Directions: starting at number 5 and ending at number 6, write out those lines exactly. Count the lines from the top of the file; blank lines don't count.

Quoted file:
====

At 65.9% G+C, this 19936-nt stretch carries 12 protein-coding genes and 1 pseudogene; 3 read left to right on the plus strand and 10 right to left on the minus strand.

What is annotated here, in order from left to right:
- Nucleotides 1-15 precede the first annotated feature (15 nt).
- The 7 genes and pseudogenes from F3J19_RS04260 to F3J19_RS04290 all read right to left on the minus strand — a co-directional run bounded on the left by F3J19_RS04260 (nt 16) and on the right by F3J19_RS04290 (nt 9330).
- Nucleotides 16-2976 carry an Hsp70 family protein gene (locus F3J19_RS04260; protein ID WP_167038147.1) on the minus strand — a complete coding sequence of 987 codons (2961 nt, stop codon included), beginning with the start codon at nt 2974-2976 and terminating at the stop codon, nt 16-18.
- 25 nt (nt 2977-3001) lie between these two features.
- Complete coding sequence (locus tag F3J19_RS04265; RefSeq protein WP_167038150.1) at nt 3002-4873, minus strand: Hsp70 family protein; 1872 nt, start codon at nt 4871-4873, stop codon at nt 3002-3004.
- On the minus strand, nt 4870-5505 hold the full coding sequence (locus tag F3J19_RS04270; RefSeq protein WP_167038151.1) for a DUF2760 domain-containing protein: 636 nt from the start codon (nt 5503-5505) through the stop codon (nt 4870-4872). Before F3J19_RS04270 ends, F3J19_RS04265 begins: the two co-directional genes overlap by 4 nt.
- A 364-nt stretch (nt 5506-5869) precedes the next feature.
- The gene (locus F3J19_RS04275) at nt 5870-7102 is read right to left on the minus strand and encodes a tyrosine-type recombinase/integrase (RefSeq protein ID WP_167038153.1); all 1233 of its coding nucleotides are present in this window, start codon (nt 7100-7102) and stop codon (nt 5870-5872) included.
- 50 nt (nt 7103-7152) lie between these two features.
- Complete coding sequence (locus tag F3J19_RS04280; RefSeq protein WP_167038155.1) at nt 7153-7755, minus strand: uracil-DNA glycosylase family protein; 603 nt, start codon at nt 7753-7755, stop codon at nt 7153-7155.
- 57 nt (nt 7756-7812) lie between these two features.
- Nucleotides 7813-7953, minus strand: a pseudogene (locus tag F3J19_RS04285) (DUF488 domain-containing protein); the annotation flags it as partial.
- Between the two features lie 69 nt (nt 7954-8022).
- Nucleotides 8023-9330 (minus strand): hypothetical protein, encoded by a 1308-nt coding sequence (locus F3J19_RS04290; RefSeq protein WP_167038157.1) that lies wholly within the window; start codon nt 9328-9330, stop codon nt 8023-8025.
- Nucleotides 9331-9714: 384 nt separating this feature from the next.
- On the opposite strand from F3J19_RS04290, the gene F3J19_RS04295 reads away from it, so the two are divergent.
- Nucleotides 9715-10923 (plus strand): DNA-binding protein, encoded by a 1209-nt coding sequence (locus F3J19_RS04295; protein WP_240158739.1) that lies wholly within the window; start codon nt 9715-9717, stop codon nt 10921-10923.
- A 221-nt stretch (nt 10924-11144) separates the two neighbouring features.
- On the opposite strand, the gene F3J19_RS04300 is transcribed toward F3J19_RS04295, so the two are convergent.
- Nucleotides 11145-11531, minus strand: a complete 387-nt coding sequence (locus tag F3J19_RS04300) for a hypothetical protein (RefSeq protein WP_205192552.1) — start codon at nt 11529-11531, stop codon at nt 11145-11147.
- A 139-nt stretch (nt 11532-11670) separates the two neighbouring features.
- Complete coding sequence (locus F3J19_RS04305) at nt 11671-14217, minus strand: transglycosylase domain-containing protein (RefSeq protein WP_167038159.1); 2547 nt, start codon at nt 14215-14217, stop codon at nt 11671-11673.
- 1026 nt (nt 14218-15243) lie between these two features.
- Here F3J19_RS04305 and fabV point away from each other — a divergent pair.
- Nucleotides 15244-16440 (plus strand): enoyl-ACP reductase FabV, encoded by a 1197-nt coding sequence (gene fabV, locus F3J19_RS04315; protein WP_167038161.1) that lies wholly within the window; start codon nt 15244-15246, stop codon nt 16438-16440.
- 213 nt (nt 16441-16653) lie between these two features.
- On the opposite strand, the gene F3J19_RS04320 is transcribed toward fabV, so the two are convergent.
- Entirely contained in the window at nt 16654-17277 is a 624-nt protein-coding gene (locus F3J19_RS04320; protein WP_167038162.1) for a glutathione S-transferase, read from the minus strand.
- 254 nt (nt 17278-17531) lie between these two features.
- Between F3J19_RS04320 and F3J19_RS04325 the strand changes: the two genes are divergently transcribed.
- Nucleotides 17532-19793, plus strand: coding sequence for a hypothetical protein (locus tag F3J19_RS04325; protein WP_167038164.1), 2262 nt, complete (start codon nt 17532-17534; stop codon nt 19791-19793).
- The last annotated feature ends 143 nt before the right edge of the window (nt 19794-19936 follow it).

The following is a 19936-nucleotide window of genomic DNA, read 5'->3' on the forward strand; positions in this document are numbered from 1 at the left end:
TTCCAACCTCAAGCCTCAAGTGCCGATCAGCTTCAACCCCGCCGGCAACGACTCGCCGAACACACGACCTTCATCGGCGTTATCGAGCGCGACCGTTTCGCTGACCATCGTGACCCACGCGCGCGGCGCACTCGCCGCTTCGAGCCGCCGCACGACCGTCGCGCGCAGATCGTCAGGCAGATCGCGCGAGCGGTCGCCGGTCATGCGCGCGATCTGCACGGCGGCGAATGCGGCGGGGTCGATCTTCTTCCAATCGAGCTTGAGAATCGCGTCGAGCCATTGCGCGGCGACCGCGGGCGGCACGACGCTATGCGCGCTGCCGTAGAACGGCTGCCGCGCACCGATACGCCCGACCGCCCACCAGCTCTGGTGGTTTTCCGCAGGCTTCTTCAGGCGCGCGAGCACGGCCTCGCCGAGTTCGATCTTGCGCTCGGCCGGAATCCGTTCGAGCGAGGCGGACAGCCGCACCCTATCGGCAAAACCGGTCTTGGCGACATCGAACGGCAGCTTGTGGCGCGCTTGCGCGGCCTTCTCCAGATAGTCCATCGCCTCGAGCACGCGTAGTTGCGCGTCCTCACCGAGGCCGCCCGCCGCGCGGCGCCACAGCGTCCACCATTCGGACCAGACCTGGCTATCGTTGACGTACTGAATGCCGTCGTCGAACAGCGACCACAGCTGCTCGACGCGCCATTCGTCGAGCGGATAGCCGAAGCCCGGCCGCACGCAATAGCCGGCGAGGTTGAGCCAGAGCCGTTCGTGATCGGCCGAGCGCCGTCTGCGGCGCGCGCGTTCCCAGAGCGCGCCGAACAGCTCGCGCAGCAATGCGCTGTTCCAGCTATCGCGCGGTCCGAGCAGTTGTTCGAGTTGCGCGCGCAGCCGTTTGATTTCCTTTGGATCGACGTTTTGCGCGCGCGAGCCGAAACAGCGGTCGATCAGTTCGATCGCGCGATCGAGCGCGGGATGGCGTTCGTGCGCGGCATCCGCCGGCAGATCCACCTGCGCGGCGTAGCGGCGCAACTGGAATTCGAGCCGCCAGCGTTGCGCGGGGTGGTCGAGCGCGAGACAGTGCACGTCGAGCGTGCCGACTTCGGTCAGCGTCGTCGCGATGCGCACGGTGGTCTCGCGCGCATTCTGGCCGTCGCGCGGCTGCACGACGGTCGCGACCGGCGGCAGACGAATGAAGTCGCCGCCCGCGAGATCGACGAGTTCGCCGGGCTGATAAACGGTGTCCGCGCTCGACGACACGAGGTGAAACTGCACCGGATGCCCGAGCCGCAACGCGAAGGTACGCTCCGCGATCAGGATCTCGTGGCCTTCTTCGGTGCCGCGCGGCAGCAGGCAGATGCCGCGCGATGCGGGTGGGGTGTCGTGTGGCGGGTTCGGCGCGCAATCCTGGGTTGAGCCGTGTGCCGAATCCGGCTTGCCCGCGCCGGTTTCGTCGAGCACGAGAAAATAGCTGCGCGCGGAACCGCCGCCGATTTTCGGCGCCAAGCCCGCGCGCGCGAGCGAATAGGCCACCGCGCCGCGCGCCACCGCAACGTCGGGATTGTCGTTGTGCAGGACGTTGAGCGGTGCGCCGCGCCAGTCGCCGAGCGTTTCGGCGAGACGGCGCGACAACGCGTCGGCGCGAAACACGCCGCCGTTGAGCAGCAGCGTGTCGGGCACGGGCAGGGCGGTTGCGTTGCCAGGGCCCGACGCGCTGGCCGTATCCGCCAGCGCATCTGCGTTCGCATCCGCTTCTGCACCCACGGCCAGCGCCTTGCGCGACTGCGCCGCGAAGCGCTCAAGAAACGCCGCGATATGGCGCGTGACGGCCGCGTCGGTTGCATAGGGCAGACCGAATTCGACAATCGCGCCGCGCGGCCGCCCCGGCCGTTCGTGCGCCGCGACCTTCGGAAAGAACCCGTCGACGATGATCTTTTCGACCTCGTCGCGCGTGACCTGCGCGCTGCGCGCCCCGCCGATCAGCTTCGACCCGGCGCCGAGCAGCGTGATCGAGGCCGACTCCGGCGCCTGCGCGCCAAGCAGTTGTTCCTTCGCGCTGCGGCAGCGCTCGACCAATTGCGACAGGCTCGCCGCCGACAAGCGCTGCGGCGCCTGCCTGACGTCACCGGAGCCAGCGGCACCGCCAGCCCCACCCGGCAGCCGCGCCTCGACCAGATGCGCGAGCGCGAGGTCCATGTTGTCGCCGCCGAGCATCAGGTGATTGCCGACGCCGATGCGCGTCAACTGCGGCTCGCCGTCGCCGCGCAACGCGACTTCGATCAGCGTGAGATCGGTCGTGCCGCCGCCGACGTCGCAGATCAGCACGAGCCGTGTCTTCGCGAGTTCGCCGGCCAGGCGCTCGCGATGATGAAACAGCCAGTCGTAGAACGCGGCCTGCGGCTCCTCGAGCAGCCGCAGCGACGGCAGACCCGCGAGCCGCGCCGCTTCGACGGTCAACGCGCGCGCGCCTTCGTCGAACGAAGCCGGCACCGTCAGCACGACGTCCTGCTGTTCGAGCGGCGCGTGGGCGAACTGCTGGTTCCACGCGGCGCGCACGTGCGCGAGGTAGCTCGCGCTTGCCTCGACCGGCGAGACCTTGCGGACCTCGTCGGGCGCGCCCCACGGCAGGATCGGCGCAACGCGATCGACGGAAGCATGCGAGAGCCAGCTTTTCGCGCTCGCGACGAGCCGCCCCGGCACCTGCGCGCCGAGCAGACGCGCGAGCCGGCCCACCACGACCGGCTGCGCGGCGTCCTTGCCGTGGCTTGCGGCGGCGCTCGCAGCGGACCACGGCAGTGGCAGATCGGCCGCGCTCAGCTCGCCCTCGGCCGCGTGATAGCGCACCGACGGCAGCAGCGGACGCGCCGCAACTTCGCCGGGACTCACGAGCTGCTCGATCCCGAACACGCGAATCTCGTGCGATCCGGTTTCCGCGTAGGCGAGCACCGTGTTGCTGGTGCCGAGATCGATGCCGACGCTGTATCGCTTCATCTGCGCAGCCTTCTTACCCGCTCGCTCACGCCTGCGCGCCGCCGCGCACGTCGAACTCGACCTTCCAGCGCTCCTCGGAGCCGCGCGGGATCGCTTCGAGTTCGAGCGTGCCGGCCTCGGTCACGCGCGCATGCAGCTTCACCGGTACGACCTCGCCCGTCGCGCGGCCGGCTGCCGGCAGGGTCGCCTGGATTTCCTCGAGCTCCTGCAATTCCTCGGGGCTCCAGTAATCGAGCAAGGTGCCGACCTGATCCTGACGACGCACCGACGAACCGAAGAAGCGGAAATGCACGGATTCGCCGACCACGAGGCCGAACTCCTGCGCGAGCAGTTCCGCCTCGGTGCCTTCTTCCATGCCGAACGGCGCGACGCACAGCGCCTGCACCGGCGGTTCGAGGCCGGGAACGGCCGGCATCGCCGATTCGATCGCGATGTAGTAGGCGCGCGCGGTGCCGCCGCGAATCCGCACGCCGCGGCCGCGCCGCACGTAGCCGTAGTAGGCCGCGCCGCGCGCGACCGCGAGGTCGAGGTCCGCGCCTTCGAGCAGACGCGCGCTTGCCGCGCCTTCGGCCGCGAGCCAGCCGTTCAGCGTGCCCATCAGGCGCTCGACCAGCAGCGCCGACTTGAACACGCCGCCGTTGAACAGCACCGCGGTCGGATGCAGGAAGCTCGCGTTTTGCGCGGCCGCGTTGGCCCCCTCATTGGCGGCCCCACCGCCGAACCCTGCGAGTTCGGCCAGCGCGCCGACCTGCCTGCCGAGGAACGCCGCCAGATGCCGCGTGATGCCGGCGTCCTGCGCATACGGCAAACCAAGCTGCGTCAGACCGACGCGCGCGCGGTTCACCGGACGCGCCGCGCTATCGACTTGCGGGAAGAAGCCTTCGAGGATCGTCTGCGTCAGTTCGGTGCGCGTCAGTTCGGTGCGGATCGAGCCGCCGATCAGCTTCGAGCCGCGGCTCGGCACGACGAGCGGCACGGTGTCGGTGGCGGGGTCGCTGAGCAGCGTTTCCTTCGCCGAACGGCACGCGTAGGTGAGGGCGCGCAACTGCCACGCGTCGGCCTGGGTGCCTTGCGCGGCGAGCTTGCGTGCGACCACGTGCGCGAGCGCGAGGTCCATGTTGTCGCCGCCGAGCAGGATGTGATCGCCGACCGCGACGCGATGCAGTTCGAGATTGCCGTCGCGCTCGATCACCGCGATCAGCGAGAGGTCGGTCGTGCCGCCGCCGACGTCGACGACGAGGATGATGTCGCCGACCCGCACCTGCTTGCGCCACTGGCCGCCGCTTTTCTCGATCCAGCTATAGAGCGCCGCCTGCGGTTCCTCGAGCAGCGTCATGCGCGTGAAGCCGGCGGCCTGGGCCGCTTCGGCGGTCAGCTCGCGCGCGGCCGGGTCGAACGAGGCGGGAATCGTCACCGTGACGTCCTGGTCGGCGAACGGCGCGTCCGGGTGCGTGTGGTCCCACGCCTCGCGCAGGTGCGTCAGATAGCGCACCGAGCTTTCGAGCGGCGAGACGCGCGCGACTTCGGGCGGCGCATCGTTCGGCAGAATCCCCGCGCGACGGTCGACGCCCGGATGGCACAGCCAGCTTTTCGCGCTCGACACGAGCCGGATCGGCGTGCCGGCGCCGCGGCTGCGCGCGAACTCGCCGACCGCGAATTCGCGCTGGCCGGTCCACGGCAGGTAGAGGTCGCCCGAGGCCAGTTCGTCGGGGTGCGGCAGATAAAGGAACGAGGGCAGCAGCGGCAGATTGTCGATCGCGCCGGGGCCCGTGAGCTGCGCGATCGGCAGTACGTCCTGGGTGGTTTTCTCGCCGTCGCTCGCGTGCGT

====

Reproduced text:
- Nucleotides 16-2976 carry an Hsp70 family protein gene (locus F3J19_RS04260; protein ID WP_167038147.1) on the minus strand — a complete coding sequence of 987 codons (2961 nt, stop codon included), beginning with the start codon at nt 2974-2976 and terminating at the stop codon, nt 16-18.
- 25 nt (nt 2977-3001) lie between these two features.